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Association between sensorineural hearing loss and sleep-disordered breathing: Literature review

  • Autori: Ballacchino, A.; Gargano, R.; Martines, F.
  • Anno di pubblicazione: 2015
  • Tipologia: Capitolo o Saggio (Capitolo o saggio)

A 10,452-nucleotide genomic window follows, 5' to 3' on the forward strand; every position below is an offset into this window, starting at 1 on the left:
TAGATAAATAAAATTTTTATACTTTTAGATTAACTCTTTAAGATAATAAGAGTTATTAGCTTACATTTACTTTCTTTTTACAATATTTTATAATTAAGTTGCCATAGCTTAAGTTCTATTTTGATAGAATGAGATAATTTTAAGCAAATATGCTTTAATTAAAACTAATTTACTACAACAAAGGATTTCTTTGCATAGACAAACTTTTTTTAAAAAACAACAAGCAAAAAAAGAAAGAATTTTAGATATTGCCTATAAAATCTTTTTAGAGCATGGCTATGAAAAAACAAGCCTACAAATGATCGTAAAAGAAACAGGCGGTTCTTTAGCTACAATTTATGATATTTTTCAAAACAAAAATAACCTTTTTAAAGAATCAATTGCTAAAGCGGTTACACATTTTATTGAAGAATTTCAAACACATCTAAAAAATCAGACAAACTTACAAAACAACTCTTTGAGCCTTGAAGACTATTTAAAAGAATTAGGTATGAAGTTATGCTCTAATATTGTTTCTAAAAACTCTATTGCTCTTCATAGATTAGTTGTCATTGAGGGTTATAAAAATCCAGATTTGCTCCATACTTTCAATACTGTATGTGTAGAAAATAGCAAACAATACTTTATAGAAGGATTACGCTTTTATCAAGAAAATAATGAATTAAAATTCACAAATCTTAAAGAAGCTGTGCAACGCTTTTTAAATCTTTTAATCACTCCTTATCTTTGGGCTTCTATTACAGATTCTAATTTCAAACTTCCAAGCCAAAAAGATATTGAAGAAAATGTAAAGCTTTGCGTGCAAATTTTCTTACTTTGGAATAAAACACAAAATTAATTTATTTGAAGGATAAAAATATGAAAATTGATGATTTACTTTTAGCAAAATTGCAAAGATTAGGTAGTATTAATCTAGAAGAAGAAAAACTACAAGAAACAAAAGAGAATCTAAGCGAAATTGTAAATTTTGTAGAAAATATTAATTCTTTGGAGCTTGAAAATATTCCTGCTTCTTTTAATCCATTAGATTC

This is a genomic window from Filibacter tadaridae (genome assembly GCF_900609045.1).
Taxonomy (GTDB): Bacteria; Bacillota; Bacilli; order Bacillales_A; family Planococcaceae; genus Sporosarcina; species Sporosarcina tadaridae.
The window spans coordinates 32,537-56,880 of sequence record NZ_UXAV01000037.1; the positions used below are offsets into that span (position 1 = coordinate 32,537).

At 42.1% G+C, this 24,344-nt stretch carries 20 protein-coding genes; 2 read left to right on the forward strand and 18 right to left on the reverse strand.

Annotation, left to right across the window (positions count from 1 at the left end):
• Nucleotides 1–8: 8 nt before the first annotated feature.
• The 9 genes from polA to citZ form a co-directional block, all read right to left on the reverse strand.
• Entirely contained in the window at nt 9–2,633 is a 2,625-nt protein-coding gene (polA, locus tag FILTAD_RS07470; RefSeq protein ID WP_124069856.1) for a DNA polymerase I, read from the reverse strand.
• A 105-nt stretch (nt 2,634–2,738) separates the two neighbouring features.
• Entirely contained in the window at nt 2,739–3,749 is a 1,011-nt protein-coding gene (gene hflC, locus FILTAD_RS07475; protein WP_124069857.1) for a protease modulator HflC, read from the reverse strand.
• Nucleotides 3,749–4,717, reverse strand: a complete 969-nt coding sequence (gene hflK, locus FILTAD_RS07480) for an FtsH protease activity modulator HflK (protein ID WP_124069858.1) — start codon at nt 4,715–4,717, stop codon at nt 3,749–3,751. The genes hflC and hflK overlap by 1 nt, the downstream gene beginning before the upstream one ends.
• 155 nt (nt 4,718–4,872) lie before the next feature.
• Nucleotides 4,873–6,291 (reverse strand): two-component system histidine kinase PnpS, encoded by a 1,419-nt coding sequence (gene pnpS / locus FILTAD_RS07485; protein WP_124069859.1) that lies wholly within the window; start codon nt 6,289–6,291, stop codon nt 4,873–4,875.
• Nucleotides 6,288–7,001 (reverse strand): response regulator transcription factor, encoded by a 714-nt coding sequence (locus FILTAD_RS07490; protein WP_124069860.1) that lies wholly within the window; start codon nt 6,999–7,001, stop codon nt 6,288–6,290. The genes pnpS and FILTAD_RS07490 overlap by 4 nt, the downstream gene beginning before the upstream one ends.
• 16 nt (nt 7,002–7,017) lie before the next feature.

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The cochlea is especially sensitive to circulatory alterations because it is supplied by a single terminal artery and lacks adequate collateral blood supply. To examine the putative association between Sensorineural Hearing Loss (SNHL) and Sleep Disordered Breathing (SDB) through the literature review is very interesting. In fact these medical disorders usually are associated to cerebral circulatory alterations resulting in hypoxia, acute hemodynamic change, and decreased cerebral blood flow, because the Sleep Disorder Breathing (SDB), for example OSAHS (Obstructive Sleep Apnea Hypopnea Syndrome), is characterized by periodic hyposia/reoxygenation. These noxious stimuli can, in turn, activate the sympathetic nervous system, depress parasympathetic activity which results in oxidative stress, endothelial dysfunction, and activation of the inflammatory cascade of different anatomical structure as inner ear. Is reasonable to assume that could cause and/or esacerbate sensorineural hearing loss with/or without tinnitus. Based on these clinical evidences some authors studied the association between SDB and a dysfunction of auditory pathway showing an improved risk of sensorineural hearing loss, a lower transient otoacoustic emissions (TEOAE) reproducibility and an impairment of auditory brainstem responses in OSAHS populatio. In fact it is known that the transduction mechanism of the inner ear and the transmission of nerve impulses along the auditory way are highly dependent upon the oxygen supply. Recent studies evidenced how through oxidative injury due to a hypoxic stress induced apoptosis in spiral ligament and in the cochlear basal turn of the Organ of Corti of obese CD/1 mouses, causes a high frequencies sensorineural hearing loss. Therefore OSAHS may lead to cerebral vascular insufficiency resulting in hypoxia, acute hemodynamic change, and decreased cerebral blood flow during episodes of apnea with consequent ischemic injury to the cochlea.